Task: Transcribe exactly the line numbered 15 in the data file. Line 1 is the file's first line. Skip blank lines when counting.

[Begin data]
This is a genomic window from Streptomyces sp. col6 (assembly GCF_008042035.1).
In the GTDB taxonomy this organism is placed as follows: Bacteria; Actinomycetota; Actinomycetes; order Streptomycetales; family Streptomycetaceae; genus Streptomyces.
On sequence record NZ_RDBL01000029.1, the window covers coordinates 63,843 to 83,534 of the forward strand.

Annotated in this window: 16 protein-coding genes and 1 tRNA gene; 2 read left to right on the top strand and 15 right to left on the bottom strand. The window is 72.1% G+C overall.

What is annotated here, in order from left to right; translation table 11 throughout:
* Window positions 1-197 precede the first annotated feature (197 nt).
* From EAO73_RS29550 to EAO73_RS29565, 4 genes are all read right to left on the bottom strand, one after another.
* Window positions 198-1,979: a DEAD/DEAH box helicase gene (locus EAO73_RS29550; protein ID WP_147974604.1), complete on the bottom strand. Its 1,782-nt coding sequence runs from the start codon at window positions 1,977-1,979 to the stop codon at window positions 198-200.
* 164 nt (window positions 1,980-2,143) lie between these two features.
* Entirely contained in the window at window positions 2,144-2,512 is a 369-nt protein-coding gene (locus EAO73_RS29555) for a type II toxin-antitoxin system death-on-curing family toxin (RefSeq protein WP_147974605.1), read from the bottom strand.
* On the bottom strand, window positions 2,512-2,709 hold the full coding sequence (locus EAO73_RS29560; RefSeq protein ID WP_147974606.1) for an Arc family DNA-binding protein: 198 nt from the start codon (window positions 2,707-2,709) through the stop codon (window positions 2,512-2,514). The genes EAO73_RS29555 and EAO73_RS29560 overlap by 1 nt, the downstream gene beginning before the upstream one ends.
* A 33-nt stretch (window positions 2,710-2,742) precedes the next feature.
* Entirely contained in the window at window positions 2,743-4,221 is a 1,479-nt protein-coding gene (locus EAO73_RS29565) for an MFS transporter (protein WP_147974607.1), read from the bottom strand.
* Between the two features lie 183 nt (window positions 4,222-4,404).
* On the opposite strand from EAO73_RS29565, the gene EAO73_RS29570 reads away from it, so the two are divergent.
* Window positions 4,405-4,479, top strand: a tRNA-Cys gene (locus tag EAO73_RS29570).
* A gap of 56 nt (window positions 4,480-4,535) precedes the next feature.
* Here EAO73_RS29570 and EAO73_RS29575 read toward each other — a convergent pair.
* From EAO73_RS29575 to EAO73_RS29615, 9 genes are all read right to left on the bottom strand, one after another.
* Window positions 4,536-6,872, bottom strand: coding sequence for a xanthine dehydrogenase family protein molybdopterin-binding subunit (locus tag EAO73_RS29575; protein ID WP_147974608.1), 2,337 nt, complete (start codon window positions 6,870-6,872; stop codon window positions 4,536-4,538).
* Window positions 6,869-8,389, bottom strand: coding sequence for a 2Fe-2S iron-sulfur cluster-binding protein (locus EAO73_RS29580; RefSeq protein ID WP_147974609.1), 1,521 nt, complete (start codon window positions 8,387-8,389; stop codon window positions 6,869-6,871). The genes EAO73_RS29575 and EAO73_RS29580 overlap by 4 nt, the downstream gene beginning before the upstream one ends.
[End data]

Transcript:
* On the opposite strand from EAO73_RS29565, the gene EAO73_RS29570 reads away from it, so the two are divergent.